When the electrons go through the double slit they create a wave like pattern. However, when there is a tracker to measure the electrons, they create a double band particle pattern. Could it be that the instrument used to measure the electrons is physically interacting with them causing them to collapse the wave like pattern, or is it just the act of observing that causes them to collapse the wave like pattern into a particle like pattern?

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Nick V said:I think my question before is a little unclear but let me edit it...

When the electrons go through the double slit they create a wave like pattern. However, when there is a tracker to measure the electrons, they create a double band particle pattern. Could it be that the instrument used to measure the electrons is physically interacting with them causing them to collapse the wave like pattern, or is it just the act of observing that causes them to collapse the wave like pattern into a particle like pattern?

It is the interaction. But do remember that it is impossible to observe without interacting: all observations are interactions, but not all interactions are observations.

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afcsimoes said:When we consider ALL the possible states we have a deterministic function

Can you expand on what you mean because I can't follow it.

Its simple really. The state encodes within it the probabilities of the outcomes of observations. It evolves deterministically, but what it represents doesn't change.

Thanks

Bill

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Ok, but does the delay choice experiment play any partNugatory said:It is the interaction. But do remember that it is impossible to observe without interacting: all observations are interactions, but not all interactions are observations.

Sorry if this is a stupid question.

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See the explanation here:

https://www.physicsforums.com/threa...xperiment-affects-result.785711/#post-4935759

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vanhees71 said:

I guess we have discussed this many times, and I do not accept that the minimal interpretation does not have collapse or state reduction.

State reduction is undoubtedly part of the minimal interpretation, and is also known as the conditional state or the a posterior state. This is found in almost all standard textbooks, from Dirac, Landau & Lifshitz, Nieslen and Chuang, Weinberg, Sakurai & Napolitano, Shankar etc, and there really should be no controversy here.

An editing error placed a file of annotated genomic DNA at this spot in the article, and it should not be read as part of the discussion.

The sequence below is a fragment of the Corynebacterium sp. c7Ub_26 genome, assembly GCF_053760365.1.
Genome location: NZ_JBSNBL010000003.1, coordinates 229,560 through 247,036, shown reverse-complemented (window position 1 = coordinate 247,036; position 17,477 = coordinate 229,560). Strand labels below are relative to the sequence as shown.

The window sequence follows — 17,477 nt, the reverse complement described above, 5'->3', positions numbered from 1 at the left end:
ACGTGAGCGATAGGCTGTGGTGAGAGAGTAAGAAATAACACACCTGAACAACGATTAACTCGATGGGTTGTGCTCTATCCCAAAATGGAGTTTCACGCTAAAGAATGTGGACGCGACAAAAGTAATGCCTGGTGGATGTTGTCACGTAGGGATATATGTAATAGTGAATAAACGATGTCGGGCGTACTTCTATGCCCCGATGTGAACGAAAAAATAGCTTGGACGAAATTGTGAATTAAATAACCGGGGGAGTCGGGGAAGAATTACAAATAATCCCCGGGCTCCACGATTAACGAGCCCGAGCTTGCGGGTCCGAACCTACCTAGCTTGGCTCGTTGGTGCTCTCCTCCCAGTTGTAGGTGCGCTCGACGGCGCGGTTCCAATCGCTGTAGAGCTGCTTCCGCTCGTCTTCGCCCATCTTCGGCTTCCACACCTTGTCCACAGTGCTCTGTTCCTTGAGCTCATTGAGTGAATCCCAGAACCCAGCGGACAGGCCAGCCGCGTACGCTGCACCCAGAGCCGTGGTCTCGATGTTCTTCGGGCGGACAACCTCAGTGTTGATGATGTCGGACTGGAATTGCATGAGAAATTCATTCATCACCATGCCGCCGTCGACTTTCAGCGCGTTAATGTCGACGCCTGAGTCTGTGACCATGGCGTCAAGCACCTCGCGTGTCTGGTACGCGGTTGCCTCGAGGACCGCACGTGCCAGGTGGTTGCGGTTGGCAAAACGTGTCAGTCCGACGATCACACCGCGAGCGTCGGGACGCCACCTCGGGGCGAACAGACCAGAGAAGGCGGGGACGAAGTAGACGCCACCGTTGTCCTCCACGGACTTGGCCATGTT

Where there could be some controversy is whether the state reduction can be derived from unitary evolution and the Born rule alone. As far as I understand, it cannot, and requires an additional assumption. The main reason is that the Born rule only gives probabilities for a single time, whereas the conditional probability requires a rule for the joint probability of observations at different times. For spacelike observations, the Lorentz invariance can be used in place of the state reduction postulate, but the Lorentz invariance and spacelike separation is still an additional postulate.

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maline said:

The Ensemble interpretation is fully compatible with a number of different interpretations that say more about what going on so to speak eg Primary State Diffusion, Bohmian Mechanics, Nelson Stochastics, Many Worlds, and GRW collapse theory. The reason is its a minimalist interpretation making as few assumptions as possible - basically the assumption it makes is a frequentest interpretation of probability rather than a Baysian one which would lead to something like Copenhagen - it's what people mean when they say shut up and calculate - they mean an interpretation with very minimalist assumptions. Some have collapse and some do not. For definiteness I will pick Bohmian Mechanics. It does not have collapse - particles have well defined momentum, position etc at all times. What happens is when an observation is made decoherence occurs and you end up with the standard mixed state. However since it has definite properties the mixed state is a proper one and no collapse occurred. The ensemble interpretation is ambivalent to how the mixed state after decoherence becomes a proper mixed state - it simply assumes it is - somehow. That somehow may or may not involve collapse.

To understand the issue of proper and improper mixed states see the following:

http://philsci-archive.pitt.edu/5439/1/Decoherence_Essay_arXiv_version.pdf

Thanks

Bill

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bhobba said:The Ensemble interpretation is fully compatible with a number of different interpretations that say more about what going on so to speak eg Primary State Diffusion, Bohmian Mechanics, Nelson Stochastics, Many Worlds, and GRW collapse theory. The reason is its a minimalist interpretation making as few assumptions as possible - basically the assumption it makes is a frequentest interpretation of probability rather than a Baysian one which would lead to something like Copenhagen - it's what people mean when they say shut up and calculate - they mean an interpretation with very minimalist assumptions. Some have collapse and some do not. For definiteness I will pick Bohmian Mechanics. It does not have collapse - particles have well defined momentum, position etc at all times. What happens is when an observation is made decoherence occurs and you end up with the standard mixed state. However since it has definite properties the mixed state is a proper one and no collapse occurred. The ensemble interpretation is ambivalent to how the mixed state after decoherence becomes a proper mixed state - it simply assumes it is - somehow. That somehow may or may not involve collapse.